Oncotarget: Cancer pioneer employs physics to approach cancer in last research article

Tue, 20 Feb 18 00:07:30 -0800

In the cover article of Tuesday's issue of Oncotarget, James Frost, MD, PhD, Kenneth Pienta, MD, and the late Donald Coffey, Ph.D., use a theory of physical and biophysical symmetry to derive a new conceptualization of cancer. Co-author Dr. Coffey, ex-deputy director of the Johns Hopkins Kimmel Cancer Center and Professor of Urology, died before this paper was published at 85.

Researchers discover novel mechanism linking changes in mitochondria to cancer cell death

Mon, 19 Feb 18 00:04:30 -0800

Researchers at the University of Notre Dame discovered that the activation of a specific enzyme may help suppress the spread of tumors.

Nitrate in drinking water increases the risk of colorectal cancer

Sun, 18 Feb 18 00:16:10 -0800

Nitrate in groundwater and drinking water, which primarily comes from fertilisers used in the agricultural production, has not only been subject to decades of environmental awareness -- it has also been suspected of increasing the risk of cancer. The largest epidemiological study ever carried out in this area now shows that there is a correlation - also when the amount of nitrate in the drinking water is far below the current drinking water standard.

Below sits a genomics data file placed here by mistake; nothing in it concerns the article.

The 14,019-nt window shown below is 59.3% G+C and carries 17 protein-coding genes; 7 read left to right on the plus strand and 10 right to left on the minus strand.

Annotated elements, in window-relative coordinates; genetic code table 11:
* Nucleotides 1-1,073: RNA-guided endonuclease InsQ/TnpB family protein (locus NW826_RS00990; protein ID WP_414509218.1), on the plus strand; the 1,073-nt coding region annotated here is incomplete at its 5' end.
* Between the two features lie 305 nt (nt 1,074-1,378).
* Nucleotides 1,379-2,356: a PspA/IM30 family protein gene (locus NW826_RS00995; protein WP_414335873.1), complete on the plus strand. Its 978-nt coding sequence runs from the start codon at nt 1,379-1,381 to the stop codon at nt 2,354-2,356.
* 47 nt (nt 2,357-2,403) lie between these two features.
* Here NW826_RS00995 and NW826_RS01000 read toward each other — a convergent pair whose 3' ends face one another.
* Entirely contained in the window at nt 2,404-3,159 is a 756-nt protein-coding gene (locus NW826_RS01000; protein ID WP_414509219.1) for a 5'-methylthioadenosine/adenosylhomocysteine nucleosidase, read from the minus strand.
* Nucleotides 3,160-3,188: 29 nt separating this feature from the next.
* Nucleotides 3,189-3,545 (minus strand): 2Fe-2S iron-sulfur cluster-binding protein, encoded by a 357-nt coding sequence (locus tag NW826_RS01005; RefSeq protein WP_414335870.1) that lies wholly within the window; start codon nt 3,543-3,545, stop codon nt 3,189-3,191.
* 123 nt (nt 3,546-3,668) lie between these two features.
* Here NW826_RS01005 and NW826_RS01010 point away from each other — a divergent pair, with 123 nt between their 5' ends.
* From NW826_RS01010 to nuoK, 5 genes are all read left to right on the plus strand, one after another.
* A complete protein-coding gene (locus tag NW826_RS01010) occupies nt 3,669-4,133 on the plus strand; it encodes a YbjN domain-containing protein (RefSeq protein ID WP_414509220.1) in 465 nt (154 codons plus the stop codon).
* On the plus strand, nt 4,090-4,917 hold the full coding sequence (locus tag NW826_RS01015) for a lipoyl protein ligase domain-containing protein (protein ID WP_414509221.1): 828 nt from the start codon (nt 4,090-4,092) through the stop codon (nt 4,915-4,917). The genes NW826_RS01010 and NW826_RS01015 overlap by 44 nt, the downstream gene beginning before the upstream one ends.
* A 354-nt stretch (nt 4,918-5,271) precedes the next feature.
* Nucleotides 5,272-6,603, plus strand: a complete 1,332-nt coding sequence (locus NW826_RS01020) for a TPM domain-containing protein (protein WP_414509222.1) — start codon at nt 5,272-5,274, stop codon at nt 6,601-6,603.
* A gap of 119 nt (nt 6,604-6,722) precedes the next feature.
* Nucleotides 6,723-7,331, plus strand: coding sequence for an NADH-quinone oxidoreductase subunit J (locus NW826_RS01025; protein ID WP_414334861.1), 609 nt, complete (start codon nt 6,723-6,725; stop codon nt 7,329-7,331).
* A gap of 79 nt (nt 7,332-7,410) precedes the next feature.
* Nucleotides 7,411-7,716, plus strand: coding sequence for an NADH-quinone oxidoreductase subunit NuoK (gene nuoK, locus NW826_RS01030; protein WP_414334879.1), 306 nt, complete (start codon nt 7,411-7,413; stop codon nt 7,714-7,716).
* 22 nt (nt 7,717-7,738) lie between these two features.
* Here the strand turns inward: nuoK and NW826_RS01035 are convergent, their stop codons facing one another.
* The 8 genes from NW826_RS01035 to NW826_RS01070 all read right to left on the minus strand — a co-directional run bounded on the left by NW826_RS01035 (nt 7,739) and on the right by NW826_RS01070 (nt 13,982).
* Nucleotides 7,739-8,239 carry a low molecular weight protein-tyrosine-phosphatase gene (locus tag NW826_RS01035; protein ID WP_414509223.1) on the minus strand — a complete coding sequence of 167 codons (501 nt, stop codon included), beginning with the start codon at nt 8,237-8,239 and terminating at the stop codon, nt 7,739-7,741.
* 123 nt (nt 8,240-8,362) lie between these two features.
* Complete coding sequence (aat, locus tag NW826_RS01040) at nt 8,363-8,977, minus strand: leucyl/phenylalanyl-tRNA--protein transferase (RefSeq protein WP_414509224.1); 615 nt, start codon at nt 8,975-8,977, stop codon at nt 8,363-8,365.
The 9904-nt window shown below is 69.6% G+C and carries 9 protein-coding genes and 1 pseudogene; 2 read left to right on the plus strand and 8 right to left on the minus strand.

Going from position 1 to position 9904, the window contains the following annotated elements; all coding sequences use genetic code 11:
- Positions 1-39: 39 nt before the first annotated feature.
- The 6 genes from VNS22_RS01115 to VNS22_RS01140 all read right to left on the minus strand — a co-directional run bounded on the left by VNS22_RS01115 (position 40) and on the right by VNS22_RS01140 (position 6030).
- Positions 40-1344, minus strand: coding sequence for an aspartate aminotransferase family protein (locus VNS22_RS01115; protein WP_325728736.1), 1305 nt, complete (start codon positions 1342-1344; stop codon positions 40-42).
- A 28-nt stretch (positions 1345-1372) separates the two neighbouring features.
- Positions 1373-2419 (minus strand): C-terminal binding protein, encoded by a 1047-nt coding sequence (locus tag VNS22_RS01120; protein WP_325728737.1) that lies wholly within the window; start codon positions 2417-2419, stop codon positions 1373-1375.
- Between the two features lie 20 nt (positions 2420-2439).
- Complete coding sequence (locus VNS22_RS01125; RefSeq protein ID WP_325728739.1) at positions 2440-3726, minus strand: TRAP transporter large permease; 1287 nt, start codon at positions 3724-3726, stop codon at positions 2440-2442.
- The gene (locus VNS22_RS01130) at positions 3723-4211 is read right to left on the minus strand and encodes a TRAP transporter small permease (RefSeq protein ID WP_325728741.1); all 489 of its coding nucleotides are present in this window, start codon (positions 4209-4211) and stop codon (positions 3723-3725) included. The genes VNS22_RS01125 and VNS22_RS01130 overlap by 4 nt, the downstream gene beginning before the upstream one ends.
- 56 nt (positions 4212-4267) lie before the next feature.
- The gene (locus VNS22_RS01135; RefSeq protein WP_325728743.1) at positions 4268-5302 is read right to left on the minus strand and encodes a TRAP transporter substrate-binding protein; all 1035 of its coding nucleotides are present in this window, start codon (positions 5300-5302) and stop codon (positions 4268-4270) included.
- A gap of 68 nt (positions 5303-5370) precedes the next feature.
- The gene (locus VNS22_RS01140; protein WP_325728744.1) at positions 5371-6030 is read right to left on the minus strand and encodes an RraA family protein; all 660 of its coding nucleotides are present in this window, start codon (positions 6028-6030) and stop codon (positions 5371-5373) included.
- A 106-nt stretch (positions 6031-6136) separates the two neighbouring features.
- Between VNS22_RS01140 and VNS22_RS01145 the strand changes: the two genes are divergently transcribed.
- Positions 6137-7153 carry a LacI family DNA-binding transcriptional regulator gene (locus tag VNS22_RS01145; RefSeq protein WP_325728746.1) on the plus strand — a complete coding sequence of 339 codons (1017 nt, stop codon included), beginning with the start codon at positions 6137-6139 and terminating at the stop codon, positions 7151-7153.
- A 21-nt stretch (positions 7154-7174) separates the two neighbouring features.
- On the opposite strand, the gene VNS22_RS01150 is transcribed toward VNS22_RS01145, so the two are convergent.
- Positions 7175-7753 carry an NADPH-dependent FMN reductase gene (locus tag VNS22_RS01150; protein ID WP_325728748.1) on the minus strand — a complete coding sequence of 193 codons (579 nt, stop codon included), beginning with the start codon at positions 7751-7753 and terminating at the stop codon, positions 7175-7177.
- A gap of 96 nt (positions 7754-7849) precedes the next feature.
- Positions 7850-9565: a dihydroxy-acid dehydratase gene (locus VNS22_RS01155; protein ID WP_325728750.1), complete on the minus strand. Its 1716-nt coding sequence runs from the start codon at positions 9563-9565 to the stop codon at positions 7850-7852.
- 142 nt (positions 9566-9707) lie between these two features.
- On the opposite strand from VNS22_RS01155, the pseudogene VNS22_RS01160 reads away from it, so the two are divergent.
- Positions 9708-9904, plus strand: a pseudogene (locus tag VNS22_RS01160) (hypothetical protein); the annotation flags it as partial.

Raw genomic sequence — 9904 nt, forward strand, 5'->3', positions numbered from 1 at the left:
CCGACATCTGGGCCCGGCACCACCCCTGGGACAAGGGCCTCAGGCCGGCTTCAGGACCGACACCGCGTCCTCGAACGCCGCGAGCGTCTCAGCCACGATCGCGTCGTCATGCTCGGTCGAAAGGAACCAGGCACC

Breast reconstruction patients often less satisfied than expected post surgery

Fri, 16 Feb 18 00:14:50 -0800

Many breast cancer patients undergoing mastectomy with or without immediate reconstruction mispredict future satisfaction with aspects of physical and sexual health post-surgery, according to a new study published by researchers at The Ohio State University Comprehensive Cancer Center - Arthur G. James Cancer Hospital and Richard J. Solove Research Institute (OSUCCC -- James).

Can our genes help predict how women respond to ovarian cancer treatment?

Thu, 15 Feb 18 00:14:00 -0800